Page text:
Workin' it from Doe Knob to Rocky Top
Volunteers: Lea, Randy, Bryce, Patrick, JRh, Katie
Crew Name " S.W.E.A.T. Episode 1: A new Bear"
Day 1 Sunday July 6: We started the day with a wonderful sausage, potato and egg casserole for breakfast at Soak Ash, made by our camp coordinator Chloe. Eager to get on the trail, we headed to Cades Cove and ascended 4,000 ft in elevation on the Russell Field Trail and hiked a total of 7.5 miles to Russell Field shelter. We dropped our packs and ate a hot meal together followed by stories and jokes.
Day 2 we awoke up to the sun peaking through the trees, ate a filling breakfast of oatmeal, grits as well as mocha (hot chocolate packets and instant coffee, a necessity on the trail). After a great stretch circle as well as a "tool time" explanation of each tool and the correct way to use them the crew was off to Rocky Top (the farthest point of our section) and worked our way back to Spence Field Shelter. After taking in the views on Rocky Top we proceeded to address burs and overgrowth by swingblading two feet back on each side of the trail. Water bars were also in need of some TLC and we cleaned them out with pulaskis, fire rakes, and pick mattocks.
Tuesday, July 8, JR showed us evidence of a bear that had chewed on his trekking poles. We jumped up to intensely inspect our campsite and found other evidence of bear activity. After discussing the issue with the Park wildlife biologists, we decided to spend the day relocating south to Mollies Ridge Shelter. On our way, we cleared 1 mile of trail with slingblades. Once we arrived at our new home we saw two bears (we named them Yogi and Booboo) climbing up trees next to the shelter to eat berries. We respected the wildlife by watching them at a distance and had ourselves some good ol' "Bear TV."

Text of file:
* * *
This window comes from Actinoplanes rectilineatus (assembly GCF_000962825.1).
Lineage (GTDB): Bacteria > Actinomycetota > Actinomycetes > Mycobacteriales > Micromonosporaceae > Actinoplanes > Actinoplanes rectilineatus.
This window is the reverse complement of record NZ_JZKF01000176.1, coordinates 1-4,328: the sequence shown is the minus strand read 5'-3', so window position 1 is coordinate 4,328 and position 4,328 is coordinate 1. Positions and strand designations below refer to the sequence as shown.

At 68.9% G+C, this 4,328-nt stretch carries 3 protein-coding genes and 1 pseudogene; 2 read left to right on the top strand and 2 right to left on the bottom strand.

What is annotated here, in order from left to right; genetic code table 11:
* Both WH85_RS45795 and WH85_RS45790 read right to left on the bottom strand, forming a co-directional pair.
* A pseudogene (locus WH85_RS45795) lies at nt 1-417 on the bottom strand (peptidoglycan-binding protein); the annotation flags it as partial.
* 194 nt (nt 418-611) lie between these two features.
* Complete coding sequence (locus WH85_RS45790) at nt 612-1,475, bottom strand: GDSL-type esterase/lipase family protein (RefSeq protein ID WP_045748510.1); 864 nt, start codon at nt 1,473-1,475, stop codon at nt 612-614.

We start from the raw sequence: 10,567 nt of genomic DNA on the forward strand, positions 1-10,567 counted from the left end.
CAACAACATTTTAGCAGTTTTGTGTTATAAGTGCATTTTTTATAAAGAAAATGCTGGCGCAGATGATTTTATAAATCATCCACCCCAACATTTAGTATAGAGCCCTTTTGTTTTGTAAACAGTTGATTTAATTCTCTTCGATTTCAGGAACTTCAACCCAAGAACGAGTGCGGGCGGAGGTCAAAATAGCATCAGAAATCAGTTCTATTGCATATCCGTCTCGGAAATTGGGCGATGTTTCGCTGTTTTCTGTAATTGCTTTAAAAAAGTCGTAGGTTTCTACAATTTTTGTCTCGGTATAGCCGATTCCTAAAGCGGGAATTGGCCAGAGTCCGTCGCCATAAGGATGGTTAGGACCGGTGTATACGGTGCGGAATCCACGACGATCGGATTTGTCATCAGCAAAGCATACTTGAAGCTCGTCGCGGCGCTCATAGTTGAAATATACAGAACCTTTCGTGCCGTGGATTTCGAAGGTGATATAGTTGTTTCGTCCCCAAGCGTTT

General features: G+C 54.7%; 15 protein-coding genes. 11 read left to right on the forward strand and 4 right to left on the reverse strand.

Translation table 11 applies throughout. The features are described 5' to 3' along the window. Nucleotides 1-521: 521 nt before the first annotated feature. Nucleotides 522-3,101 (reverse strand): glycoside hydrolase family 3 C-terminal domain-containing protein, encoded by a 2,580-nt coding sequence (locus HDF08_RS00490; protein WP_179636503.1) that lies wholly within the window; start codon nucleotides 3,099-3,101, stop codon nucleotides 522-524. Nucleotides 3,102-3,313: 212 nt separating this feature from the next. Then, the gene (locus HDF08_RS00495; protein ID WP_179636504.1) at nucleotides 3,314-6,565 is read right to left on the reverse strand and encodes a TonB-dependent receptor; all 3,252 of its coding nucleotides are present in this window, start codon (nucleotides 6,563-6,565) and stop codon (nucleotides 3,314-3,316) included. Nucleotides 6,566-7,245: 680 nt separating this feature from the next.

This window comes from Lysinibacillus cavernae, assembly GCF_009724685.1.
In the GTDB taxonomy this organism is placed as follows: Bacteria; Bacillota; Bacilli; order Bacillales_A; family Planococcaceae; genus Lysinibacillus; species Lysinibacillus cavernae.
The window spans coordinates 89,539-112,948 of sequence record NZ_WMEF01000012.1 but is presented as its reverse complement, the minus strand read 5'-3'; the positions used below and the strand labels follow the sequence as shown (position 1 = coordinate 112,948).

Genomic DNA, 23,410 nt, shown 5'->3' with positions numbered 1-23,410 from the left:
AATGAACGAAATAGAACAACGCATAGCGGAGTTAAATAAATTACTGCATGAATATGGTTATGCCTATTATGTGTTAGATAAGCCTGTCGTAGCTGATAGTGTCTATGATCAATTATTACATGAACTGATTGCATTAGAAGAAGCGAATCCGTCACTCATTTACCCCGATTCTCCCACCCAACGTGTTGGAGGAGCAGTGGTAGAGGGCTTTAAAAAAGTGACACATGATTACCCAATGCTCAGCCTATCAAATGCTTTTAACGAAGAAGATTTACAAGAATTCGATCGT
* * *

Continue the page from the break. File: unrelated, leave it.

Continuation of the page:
Day 4 Wed, July 9: The trail calls for work. We hiked north of mollies ridge shelter back to Russell field shelter and cleaned out waterbars, built new rock water bars (with MASSIVE rocks!), installed check steps as well as swingblading. Today, we saw a family of hogs, a red wolf (we think) lots of red cheeked salamanders (a rare breed of amphibian that is only found in the Smokies!), and Allegra pointed out a flower called Indians Pipe which has no chlorophyll, thus making it completely white. While hiking back home, we heard the jolly rambling of a man we call "the immortal" Randy Pucket. Back at the shelter, the crew took part in their very own "Star Wars" rendition and called it "S.W.E.A.T Wars Episode 1: A New Bear" The story was written in a shelter log for all to enjoy and explained our daily life in an epic manor.
Day five we addressed "THE MUCK." Eager to work with our special guest, we headed north past Russell Shelter to address some major erosion and mucky areas. We talked about how certain parts of the A.T. in the park are shared with horseback riders in the Smoky Mountains, which makes it difficult in preventing erosion for an extended period of time. We addressed a very mucky and eroded area and shoveled as well as raked out the 'organic matter' layer and mud until we found the desired mineral soil underneath. After a much needed mud fight, we raised the problem areas with buckets upon buckets of mineral soil and dug drainage ditches where needed.
Overall, JR rates it a success with his two thumbs up!
Water bars cleaned: 65
New Rock Waterbars: 6
Miles of Swing blading and lopping: 5 1/2 mi.
Log check steps: 3